Assuntos
Sobreviventes de Câncer/estatística & dados numéricos , Cistectomia/economia , Cistectomia/psicologia , Qualidade de Vida/psicologia , Inquéritos e Questionários/estatística & dados numéricos , Neoplasias da Bexiga Urinária/cirurgia , Adulto , Tomada de Decisões , Assistência à Saúde/economia , Grupos Étnicos , Feminino , Humanos , Masculino , Pessoa de Meia-Idade , Grupos Minoritários , Medidas de Resultados Relatados pelo Paciente , Bexiga Urinária/cirurgia , Neoplasias da Bexiga Urinária/economia , Neoplasias da Bexiga Urinária/psicologia , Adulto Jovem
13.
J Urol ; 203(1): 159-163, 2020 01.
Artigo em Inglês | MEDLINE | ID: mdl-31441673

RESUMO

PURPOSE: Patients who undergo cystectomy due to bladder cancer can elect an ileal conduit or a neobladder for urinary diversion. Decision regret related to this choice is an important and undesirable patient reported outcome. Our objective was to compare the severity of decision regret experienced by patients with a neobladder vs an ileal conduit. MATERIALS AND METHODS: We analyzed data from a longitudinal cohort study of patients who underwent cystectomy from 2013 to 2015. We applied multivariable linear regression to examine associations of the urinary diversion method (neobladder vs ileal conduit) with decision regret measured with the DRS (Decision Regret Scale) 6 and 18 months after cystectomy. Covariates included demographic and clinical characteristics, health care utilization and complications after cystectomy, quality of life and factors related to the decision making process, including informed and shared decision making, and goal concordance. RESULTS: Of the 192 patients in our cohort 141 received an ileal conduit and 51 received a neobladder. We observed no significant difference in the DRS score in patients with a neobladder vs an ileal conduit at 6 or 18 months (b=-1.28, 95% CI -9.07-6.53, vs b=-1.55, 95% CI -12.48-9.38). However, informed decision making was negatively related to decision regret at 6 and 18 months (b=-13.08, 95% CI -17.05--9.11, and b=-8.54, 95% CI -4.26--2.63, respectively). Quality of life was negatively associated with decision regret at 18 months (b=-5.50, 95% CI -8.95--2.03). CONCLUSIONS: Patients treated with cystectomy who were more informed about bladder reconstruction options experienced less regret independent of the method selected. Efforts to inform and prepare patients for the bladder reconstruction decision may help prevent decision regret.


Assuntos
Cistectomia , Tomada de Decisões , Neoplasias da Bexiga Urinária/cirurgia , Derivação Urinária/métodos , Feminino , Humanos , Estudos Longitudinais , Masculino , Pessoa de Meia-Idade , Invasividade Neoplásica , Medidas de Resultados Relatados pelo Paciente , Satisfação do Paciente , Qualidade de Vida , Neoplasias da Bexiga Urinária/patologia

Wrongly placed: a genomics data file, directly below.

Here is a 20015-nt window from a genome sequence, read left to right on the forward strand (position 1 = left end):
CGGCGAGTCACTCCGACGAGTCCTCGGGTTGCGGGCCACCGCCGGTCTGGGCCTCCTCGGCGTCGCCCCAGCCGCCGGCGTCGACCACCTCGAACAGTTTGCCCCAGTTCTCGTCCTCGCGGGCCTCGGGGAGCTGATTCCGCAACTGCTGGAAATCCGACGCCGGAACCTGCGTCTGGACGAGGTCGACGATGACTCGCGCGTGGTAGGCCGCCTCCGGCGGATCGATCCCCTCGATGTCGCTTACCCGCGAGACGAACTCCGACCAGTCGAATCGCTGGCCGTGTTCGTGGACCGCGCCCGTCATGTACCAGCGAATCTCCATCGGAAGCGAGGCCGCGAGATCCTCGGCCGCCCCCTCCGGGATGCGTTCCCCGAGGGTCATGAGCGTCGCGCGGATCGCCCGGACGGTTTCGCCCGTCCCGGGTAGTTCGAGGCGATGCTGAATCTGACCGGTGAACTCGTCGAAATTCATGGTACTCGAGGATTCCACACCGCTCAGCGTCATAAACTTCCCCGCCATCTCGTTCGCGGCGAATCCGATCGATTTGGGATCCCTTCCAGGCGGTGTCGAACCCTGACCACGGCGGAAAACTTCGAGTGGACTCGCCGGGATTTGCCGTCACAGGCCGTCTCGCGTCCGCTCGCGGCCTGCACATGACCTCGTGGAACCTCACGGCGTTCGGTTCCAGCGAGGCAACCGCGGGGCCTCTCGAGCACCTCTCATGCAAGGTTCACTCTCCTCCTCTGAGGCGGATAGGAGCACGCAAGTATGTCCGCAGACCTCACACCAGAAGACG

14.
Patient Educ Couns ; 2020 Dec 23.
Artigo em Inglês | MEDLINE | ID: mdl-33549385

RESUMO

OBJECTIVE: To describe the training and early implementation of the ARIA model of genetic counseling (Accessible, Relational, Inclusive, Actionable). METHODS: As part of the Cancer Health Assessments Reaching Many (CHARM) study, an interdisciplinary workgroup developed the ARIA curriculum and trained genetic counselors to return exome sequencing results using the ARIA model. CURRICULUM: The ARIA curriculum includes didactic elements, discussion, readings, role plays, and observations of usual care genetic counseling sessions. The ARIA model provides the skills and strategies needed for genetic counseling to be accessible to all patients, regardless of prior knowledge or literacy level; involves appropriate psychological and social counseling without overwhelming the patient with information; and leaves the patient with clear and actionable next steps. CONCLUSION: With sufficient training and practice, the ARIA model appears to be feasible, with promise for ensuring that genetic counselors' communication is accessible, relational, inclusive and actionable for the diverse patients participating in genomic medicine. PRACTICE IMPLICATIONS: ARIA offers a coherent set of principles and strategies for effective communication with patients of all literacy levels and outlines specific techniques to practice and incorporate these skills into routine practice. The ARIA model could be integrated into genetic counseling training programs and practice, making genetic counseling more accessible and meaningful for all patients.